In accordance with this invention, the filaments are heated to -a temperature above the force-to-draw tran- 'sition temperature of the polymer prior to drawing in the second stage. The filaments are conveniently brought to temperature by heating the first-stage draw rolls, either internal or by enclosing the same in an oven. The filaments also may be heated by utilizing auxiliary means, such as a heated drum, positioned intermediate the firststage draw rolls and the second-stage drawing element. Alternatively, the filaments may pass through a hot-liquid bath, provided the liquid is inert to the polymer; mineral oil, molten metal, or the like may be used'in such baths. Radiant heaters or flat plates positioned along the filament path are likewise satisfactory, as are combinations of several of the above means. In the preferred case of heated draw rolls or auxiliary drums, the amount of heat transferred from the element to the yarn can be readily adjusted, e.g., in the case of a change in filament speed, by increasing or decreasing, as required, the number of filaments wraps about the element(s). Otherwise a straightforward change in the temperature of the elements(s) is suflicient to compensate for changes in drawing conditions, such as changes in filament speed, denier, or polymer composition. At extremely high filament speeds, the temperature of the interstage heating element necessarily may even exceed the melting point of the polymer; however, this is compensated by reduced contact time on the element, the time-temperature relationship being adjusted so as to impart a sufiicient amount ofheat to the filament. If the filament has been packaged subsequent to drawing in the first stage, substantially more heat is required prior to second-stage drawing. =It isimportant that the filament achieve a temperature of at least the force-to-draw transition temperature prior to drawing in the second stage. It has been observed that during such interstage heating, 'a slight amountof drawing is unavoidable; nevertheless, the extent of such interstage drawing ordinarily should be minimized. After achieving the necessary temperature prior to second-stage drawing, the filaments are maintained at at least that temperature for at "least 0.01 second, preferably at least 0.1 second, prior to second-stage drawing and throughout any subsequent stages of drawing. The filaments may be maintained at the necessary temperature for the indicated time by employing heated second-stage draw rolls, or by any other of the means mentioned hereinabove, the similar compensations for changes in fila-' ment speed, etc., applying. It is presently believed beneficial to have the time spent above the force-to-drasw transition temperature distributed about equally, before and after the actual second-stage drawing. In the case of filaments composed of poly(hexamethylene adipamide), it is preferred that such filaments attain a peak temperature of at least about 200 C. after the second-stage drawing and prior to packaging; optimum properties result from such treatment.

The filaments prepared by this invention characteristic-v ally exhibit high tenacity, improved lengthwise uniformity of mechanical and structural properties, and perfected fine structure, e.g., as regards crystallinity. Under ultraviolet spectrophotometric examination, solutions, of these filaments (1.6% by weight in formic acid) exhibit absorbence (optical density) values of at least 0.5 and, with preferred filaments, at least 1.0 in the range from 27 4 to 296 millimicrons. The instant filaments have their great? est utility in tire cords, and are characterized in that form after hot-stretching under optimum conditions, i.e., those conditions which produce cords of highest tenacity and least growth at acceptable levels of break elongation and resistance to fatigue. Since the operations dealing with cord preparation from filaments, cord dipping, and hotstretching are routine, the observed improvementsin cord properties are a direct and useful measure of filament properties and are, therefore, employed herein for that purpose.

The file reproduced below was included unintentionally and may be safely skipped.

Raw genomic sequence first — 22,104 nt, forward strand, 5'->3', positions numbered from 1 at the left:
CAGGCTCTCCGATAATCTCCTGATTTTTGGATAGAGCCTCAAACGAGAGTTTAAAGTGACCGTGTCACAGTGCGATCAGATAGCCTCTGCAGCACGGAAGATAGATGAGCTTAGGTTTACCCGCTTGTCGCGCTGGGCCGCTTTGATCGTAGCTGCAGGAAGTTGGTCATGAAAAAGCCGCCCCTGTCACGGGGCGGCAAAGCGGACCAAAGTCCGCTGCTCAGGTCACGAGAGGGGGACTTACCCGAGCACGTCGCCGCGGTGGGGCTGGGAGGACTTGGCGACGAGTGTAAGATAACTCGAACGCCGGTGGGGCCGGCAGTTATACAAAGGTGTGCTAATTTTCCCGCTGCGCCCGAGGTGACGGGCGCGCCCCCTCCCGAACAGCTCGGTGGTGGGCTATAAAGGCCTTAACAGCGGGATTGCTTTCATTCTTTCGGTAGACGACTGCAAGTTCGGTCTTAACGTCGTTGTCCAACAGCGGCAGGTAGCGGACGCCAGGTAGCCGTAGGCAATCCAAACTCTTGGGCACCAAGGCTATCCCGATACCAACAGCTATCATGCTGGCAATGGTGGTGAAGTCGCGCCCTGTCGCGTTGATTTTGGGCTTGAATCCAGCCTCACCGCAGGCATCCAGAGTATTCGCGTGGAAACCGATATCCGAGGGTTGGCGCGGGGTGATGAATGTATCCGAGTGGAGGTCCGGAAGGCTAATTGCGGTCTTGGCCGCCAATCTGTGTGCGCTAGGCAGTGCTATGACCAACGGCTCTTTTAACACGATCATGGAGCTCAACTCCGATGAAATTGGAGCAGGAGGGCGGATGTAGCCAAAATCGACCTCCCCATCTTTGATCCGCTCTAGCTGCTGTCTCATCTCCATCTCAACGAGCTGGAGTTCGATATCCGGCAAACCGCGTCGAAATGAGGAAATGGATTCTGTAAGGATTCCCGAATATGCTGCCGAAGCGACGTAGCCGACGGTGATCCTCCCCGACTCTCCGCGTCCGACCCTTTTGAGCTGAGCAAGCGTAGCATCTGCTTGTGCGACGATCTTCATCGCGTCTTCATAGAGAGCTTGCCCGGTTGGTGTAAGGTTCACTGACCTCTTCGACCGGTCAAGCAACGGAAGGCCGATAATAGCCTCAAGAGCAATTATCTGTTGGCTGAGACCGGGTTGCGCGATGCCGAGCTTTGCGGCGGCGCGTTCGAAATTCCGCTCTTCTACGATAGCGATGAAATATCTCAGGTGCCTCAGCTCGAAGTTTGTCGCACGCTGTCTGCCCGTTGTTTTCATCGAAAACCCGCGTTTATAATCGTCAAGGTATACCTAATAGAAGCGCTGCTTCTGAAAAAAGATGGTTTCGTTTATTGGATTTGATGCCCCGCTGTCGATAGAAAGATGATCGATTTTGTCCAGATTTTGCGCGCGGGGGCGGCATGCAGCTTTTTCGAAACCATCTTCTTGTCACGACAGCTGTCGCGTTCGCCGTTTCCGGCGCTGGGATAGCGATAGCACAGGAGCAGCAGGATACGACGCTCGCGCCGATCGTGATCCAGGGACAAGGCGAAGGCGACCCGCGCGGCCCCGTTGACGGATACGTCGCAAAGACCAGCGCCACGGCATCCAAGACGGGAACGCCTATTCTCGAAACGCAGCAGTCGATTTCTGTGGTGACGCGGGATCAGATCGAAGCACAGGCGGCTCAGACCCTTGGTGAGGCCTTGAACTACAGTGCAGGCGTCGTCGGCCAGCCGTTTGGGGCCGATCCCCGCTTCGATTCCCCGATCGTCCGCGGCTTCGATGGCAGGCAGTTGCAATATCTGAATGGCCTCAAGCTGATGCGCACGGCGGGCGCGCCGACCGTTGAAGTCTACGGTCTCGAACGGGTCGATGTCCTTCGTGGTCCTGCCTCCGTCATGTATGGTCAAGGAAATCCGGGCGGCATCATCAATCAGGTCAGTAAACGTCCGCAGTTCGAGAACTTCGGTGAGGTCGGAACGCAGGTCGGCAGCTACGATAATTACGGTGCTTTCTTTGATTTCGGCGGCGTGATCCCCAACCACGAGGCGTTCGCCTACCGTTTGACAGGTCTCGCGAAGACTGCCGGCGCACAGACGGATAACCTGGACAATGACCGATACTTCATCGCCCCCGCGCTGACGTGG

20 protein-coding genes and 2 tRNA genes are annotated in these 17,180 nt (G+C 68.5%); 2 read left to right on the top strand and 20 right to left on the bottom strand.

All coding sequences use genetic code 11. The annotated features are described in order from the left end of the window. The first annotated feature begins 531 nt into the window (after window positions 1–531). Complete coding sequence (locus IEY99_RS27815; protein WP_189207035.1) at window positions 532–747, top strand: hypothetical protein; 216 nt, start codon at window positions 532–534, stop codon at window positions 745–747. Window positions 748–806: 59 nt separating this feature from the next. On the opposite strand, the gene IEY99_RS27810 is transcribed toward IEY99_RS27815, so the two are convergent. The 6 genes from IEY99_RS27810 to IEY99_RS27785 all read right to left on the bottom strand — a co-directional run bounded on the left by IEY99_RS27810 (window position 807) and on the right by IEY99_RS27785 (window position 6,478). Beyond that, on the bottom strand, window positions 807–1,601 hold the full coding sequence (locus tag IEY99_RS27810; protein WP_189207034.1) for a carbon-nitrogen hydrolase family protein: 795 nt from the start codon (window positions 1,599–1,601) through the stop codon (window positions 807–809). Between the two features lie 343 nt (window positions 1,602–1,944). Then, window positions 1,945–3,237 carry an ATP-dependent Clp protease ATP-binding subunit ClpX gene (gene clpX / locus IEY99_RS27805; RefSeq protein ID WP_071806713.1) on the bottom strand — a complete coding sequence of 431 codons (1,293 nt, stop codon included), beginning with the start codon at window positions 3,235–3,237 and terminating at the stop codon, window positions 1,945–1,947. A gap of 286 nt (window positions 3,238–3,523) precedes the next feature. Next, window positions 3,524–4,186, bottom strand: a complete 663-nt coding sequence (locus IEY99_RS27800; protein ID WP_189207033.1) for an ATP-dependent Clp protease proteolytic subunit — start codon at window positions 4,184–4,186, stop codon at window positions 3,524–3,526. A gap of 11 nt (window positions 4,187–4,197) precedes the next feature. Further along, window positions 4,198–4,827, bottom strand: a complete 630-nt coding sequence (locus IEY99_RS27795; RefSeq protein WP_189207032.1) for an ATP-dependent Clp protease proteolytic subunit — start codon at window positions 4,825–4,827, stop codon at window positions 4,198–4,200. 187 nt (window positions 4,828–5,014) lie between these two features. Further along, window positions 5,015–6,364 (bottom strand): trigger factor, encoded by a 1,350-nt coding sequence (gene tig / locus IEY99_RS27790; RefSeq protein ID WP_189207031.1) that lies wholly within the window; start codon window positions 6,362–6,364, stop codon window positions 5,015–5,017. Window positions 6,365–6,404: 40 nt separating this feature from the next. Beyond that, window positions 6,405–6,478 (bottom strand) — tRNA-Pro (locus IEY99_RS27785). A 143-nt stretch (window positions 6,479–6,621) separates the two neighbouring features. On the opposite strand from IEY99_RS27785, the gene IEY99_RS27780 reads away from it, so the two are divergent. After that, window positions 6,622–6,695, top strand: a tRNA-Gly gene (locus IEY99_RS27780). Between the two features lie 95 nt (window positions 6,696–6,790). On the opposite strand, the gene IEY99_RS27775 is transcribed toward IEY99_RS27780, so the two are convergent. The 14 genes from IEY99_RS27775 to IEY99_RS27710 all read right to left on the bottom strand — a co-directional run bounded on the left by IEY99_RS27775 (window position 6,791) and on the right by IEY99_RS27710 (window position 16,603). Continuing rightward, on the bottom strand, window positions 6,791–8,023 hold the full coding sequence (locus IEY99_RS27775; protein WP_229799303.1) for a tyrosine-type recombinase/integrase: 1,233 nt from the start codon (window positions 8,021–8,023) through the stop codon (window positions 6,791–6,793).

Cold growth is a particularly important property, being a measure of the increase in tire size on inflation and a measure of flat-spotting tendencies of the tire. This quantity is measured as the percent elongation of a known length of cord on which a load of 1.0 g.p.d. has been suspended for a period of 30 minutes. Cold growth thus includes not only the instantaneous elongation at the given load, but also the creep which has occurred during the 30-minute interval. the cord is stored in skein form for 48 hours at 55% relative humidity and 75 F., hence the above-measured growth is properly termed relaxed cold growth.

Since hot-stretching conditions which are excessive with respect to time, temperature, and/or tension may produce cord with inferior properties, it is customary to measure the resistance of the cord to in-rubber fatigue. The cord fatigue may be conveniently measured using the apparatus shown in US. Patent 2,595,069 to Fritz, the so-called disc fatigue tester This device can accurately simulate the stresses imposed on the cords in running tires. The results reported herein are obtained :after 24 hours of testing (conditions: 11.7% compression and 7.2% extension per cycle, 2670 cycles per minute), and